Chelsea were the underdogs going into the match against Manchester City, but they came out on top after the final whistle, after having secured perhaps the most convincing 1-0 win possible, that too at Manchester City’s own turf. And here’s how Mourinho worked his magic in two simple ways.
Shackling Yaya Toure
Mourinho knew the damage that Yaya Toure and Fernandinho can do through their powerful runs and passing in the middle of the park. Fernandinho’s injury made it easier for him, in that he only had to shackle Toure to stop Manchester City’s dominance in midfield. Toure is capable to running with the ball from deep, and that was going to hurt Chelsea the most.
Not only did he use Nemanja Matic and David Luiz as double screens in front of his defense to tackle with the threat of David Silva, but he also gave Willian the express instructions of tracking down Yaya Toure every time he had the ball. And the Brazilian executed the plan superbly.
Toure was always looking to receive the ball deep in his own half and power forward with the ball. His vision and ability to pick out a pass in the opposition half meant that if afforded time on the ball, Toure could unlock the defensive setup that Mourinho had gone in with.
However, Willian was tireless in his tracking back as he was snapping at Toure’s heels within 5 seconds of him receiving the ball, irrespective of where Willian was when Toure received the ball. This tactic meant that Toure could not move forward as freely as he would otherwise like, and it gave Luiz of Matic the time to gang up on him and force him on the ball. Although Chelsea did not always manage to win the ball off him, the constantly hassling meant that Toure had no time to put his head up and pick out a pass, reducing the threat posed by a Manchester City attack bereft of Sergio Aguero’s trickery in the box.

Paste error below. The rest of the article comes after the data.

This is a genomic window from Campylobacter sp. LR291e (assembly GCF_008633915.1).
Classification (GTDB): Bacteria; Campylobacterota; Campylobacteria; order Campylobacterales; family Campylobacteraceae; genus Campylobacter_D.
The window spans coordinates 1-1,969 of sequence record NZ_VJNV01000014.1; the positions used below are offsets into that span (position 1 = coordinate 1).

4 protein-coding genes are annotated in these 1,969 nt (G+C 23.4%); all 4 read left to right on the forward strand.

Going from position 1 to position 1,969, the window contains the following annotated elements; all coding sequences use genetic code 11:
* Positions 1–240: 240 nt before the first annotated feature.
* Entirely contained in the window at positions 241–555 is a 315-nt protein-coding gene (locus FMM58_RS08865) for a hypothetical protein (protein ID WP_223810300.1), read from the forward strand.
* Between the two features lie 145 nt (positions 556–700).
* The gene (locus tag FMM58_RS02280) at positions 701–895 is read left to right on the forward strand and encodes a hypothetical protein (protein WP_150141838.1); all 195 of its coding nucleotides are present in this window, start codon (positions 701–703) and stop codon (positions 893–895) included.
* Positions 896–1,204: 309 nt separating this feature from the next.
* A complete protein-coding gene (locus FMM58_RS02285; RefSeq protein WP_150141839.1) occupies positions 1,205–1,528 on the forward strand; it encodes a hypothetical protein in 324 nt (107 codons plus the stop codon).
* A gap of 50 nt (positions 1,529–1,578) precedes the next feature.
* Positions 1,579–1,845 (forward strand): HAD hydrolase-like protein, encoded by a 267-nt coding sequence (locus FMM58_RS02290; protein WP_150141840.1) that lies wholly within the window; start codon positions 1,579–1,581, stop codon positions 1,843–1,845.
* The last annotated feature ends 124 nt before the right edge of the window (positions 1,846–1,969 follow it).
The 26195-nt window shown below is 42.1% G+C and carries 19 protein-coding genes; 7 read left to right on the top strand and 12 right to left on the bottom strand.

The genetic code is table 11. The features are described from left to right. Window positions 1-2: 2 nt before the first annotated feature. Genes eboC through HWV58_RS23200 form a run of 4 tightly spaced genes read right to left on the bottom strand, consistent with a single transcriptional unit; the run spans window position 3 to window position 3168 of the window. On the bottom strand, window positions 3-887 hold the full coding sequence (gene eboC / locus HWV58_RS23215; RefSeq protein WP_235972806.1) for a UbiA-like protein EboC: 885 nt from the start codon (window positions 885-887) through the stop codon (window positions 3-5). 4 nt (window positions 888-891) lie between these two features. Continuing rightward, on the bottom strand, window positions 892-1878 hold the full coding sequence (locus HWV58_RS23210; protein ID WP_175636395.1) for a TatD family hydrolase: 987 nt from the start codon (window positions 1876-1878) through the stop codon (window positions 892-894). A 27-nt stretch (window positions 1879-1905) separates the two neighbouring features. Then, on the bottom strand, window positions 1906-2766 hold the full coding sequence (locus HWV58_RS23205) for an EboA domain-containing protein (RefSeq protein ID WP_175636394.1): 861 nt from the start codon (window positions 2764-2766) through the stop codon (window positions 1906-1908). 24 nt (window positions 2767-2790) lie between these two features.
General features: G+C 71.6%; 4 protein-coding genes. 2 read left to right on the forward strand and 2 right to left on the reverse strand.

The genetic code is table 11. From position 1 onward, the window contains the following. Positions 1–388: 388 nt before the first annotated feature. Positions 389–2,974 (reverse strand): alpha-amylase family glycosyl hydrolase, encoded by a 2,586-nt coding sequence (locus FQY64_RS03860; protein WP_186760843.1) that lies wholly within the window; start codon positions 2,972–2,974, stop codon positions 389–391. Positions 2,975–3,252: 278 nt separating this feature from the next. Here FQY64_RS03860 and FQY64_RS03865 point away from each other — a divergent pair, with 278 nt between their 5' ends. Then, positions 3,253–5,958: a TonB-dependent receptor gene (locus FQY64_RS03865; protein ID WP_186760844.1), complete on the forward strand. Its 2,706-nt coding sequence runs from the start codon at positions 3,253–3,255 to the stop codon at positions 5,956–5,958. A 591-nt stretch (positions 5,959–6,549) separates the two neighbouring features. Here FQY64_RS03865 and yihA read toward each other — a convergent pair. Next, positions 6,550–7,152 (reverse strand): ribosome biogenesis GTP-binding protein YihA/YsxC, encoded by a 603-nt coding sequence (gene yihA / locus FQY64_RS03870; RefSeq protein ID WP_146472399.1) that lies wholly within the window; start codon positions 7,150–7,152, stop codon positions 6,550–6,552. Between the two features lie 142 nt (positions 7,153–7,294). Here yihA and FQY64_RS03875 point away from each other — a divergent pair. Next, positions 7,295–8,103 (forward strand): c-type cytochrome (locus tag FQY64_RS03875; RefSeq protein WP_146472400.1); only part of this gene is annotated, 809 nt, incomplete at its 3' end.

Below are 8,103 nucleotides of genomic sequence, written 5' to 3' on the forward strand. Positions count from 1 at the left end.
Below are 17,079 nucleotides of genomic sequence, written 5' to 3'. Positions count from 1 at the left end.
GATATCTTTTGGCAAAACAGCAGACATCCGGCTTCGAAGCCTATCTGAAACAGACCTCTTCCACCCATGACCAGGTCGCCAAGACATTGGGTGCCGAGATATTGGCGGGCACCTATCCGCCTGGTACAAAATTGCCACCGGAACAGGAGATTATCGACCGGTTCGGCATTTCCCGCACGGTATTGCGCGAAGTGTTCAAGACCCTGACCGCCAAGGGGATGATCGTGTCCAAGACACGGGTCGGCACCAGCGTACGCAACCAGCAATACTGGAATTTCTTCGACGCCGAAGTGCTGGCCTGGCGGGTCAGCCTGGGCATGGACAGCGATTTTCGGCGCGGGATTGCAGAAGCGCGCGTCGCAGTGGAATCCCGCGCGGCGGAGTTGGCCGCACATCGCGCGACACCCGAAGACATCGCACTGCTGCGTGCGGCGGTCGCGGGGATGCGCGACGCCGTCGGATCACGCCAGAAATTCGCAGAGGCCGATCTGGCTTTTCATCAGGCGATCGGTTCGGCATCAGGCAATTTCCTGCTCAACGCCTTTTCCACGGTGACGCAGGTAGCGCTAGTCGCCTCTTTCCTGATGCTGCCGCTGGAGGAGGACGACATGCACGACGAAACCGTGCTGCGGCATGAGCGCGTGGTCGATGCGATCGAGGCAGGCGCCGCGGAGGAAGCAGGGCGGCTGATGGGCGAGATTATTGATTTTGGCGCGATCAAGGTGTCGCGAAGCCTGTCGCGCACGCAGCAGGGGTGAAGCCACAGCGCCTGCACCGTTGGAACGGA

Counter-attacking with purpose
In the pre-match build-up, I talked about three reasons why Chelsea could win the game, where the third reason was City’s vulnerability on the left flank. Jose Mourinho, being the master tactician that he is, exploited this weakness to the fullest.
As usual, when the ball broke, Alexander Kolarov was often caught up field, leaving a huge pocket of space for Chelsea to attack. Considering the fact that City pushed forward into Chelsea’s half, skipper Vincent Kompany was the only City defenders left in his own half at times, which meant that Chelsea were always a threat from the counter attack.
Secondly, instead of parking the bus and playing for a draw, Chelsea were very committed on the counter, pushing up the front four whenever they got a chance to break. As a result, with all City players pushing up to press, they were outnumbered in case of a counterattack.
In fact, Chelsea made a conscious effort to push their 4 attackers in front every time they attacked, even if it was a slow buildup, dispelling all suggestions that Mourinho would revert to the same ‘19th century’ tactics that West Ham employed on their visit to Stamford Bridge just a few days earlier.
If we look at the goal Chelsea scored, they again had 4 players in the box, affording more options to Harard (on the ball) to pick out. Once the shot from the cutback was blocked, it allowed Ivanovic to rifle home the winner from the edge of the box since City defenders were busy tackling the threat of the four Chelsea attackers in the box.
The loss in itself will not hurt Manchester City as much as they way they were tactically outfoxed by Mourinho. It will provide the blueprint for other teams to neutralize City’s threat, but it will all be down to the execution. Mourinho, it seems, has shown the way yet again.
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